is a blog about design, technology and culture written by Khoi Vinh, and has been more or less continuously published since December 2000 in New York City. Khoi is currently Principal Designer at Adobe, Design Chair at Wildcard and co-founder of Kidpost. Previously, Khoi was co-founder and CEO of Mixel (acquired by Etsy, Inc.), Design Director of The New York Times Online, and co-founder of the design studio Behavior, LLC. He is the author of “Ordering Disorder: Grid Principles for Web Design,” and was named one of Fast Company’s “fifty most influential designers in America.” Khoi lives in Crown Heights, Brooklyn with his wife and three children. Refer to the advertising and sponsorship page for inquiries.+
Stack America is a neat service in which subscribers get a curated bundle of independent magazines sent to them every other month. The titles change with each delivery, but all are selected by editor Andrew Losowsky from among the best of the many eclectic, hard-to-find titles produced by the independent press.
The subscription also includes bi-monthly installments from what Stack America calls “The Designers Series”: graphic prints created exclusively for Stack America by invited designers. Andrew asked me last year to create something for this series, but I was reluctant to say yes for lack of a good idea.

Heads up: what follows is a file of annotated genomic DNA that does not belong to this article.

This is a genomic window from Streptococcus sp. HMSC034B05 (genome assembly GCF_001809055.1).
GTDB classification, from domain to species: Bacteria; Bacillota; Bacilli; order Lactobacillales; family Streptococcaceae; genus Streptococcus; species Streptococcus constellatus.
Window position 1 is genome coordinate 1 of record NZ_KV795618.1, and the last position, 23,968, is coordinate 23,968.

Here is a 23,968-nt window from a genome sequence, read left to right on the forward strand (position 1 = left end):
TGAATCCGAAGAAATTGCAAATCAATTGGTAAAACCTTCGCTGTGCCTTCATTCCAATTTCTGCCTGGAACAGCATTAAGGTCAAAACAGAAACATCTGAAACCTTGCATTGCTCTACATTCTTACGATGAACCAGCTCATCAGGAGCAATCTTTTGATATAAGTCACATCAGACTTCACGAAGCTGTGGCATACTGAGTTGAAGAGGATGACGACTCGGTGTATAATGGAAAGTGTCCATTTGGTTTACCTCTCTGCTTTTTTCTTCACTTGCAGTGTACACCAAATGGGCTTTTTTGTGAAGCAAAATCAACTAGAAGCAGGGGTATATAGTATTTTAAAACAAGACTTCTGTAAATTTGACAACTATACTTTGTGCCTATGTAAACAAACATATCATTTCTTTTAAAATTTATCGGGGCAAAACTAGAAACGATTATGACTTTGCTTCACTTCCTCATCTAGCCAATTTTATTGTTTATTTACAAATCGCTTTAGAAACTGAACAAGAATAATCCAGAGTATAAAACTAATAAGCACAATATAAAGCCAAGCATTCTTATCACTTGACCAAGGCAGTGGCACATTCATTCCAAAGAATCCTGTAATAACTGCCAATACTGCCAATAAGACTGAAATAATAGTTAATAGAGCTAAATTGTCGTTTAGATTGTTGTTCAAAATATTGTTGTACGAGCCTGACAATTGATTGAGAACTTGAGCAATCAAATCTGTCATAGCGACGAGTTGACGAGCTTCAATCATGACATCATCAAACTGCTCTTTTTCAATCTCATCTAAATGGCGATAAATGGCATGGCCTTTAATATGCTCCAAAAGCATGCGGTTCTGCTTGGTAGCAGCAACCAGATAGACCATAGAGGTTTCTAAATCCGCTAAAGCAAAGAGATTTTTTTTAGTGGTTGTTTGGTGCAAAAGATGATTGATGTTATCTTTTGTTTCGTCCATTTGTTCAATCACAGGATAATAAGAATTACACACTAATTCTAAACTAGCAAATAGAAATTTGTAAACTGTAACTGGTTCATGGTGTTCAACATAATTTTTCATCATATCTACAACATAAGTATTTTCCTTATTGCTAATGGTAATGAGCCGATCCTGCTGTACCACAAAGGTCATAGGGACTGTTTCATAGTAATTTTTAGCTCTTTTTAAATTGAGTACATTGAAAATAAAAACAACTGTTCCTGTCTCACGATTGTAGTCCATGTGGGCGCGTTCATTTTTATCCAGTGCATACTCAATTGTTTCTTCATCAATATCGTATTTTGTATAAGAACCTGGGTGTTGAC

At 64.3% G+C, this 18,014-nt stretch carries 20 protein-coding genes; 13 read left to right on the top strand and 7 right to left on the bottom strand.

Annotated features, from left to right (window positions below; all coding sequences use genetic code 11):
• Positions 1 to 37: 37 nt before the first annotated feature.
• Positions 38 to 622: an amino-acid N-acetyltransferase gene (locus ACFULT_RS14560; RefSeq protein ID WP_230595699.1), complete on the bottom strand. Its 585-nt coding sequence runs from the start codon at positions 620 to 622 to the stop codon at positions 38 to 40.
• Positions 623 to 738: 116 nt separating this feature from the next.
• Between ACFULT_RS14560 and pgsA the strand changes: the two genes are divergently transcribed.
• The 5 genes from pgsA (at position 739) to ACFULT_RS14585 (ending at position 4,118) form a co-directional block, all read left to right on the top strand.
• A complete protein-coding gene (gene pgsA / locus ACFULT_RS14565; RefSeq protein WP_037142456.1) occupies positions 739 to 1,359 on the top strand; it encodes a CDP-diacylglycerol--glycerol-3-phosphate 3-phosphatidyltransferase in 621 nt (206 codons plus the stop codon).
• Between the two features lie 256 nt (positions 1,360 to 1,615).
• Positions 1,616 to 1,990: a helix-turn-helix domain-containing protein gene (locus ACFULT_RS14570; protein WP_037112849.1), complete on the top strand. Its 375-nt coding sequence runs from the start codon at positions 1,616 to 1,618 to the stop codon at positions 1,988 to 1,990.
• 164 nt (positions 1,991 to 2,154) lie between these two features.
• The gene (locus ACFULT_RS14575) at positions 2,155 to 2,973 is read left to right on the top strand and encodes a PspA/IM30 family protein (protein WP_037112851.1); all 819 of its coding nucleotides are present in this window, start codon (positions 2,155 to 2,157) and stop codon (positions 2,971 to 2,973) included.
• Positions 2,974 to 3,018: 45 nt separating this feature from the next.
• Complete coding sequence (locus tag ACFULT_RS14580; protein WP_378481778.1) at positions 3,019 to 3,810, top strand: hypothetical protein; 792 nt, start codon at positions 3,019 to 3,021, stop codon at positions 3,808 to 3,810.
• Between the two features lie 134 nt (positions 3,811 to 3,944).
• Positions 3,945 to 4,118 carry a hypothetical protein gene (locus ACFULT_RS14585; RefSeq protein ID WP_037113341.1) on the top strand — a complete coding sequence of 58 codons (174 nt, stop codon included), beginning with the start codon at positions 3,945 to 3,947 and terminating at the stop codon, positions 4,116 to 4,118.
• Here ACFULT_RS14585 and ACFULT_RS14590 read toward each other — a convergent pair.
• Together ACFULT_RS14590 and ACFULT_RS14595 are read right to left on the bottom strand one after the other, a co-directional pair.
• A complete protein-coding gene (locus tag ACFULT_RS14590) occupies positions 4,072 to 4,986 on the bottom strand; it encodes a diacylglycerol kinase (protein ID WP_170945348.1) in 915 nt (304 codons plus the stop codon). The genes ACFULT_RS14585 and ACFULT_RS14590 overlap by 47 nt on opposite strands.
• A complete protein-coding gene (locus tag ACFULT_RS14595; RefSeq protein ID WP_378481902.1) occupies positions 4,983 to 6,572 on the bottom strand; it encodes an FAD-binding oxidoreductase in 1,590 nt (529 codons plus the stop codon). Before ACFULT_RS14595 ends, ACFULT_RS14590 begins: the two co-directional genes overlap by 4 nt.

Then in February I wrote a blog post called “Unnecessary Explanations,” citing the preponderance of explanatory screens for iPad magazines and other iPad apps as a sign of poorly executed user experience design. Andrew suggested to me I could parody the concept of instructional screens altogether by creating an illustration of an instructional screen for a print magazine, and after the two of us riffed on this idea over email for a while, we came up with this.
Prints shipped with the March installment of Stack America, but anyone who subscribes this week through this subscription form will get a copy of my print with the next delivery in May. Even better, you’ll also get a print from that month’s designer, Emigre co-founder and a longtime hero of mine Rudy Vanderlans.+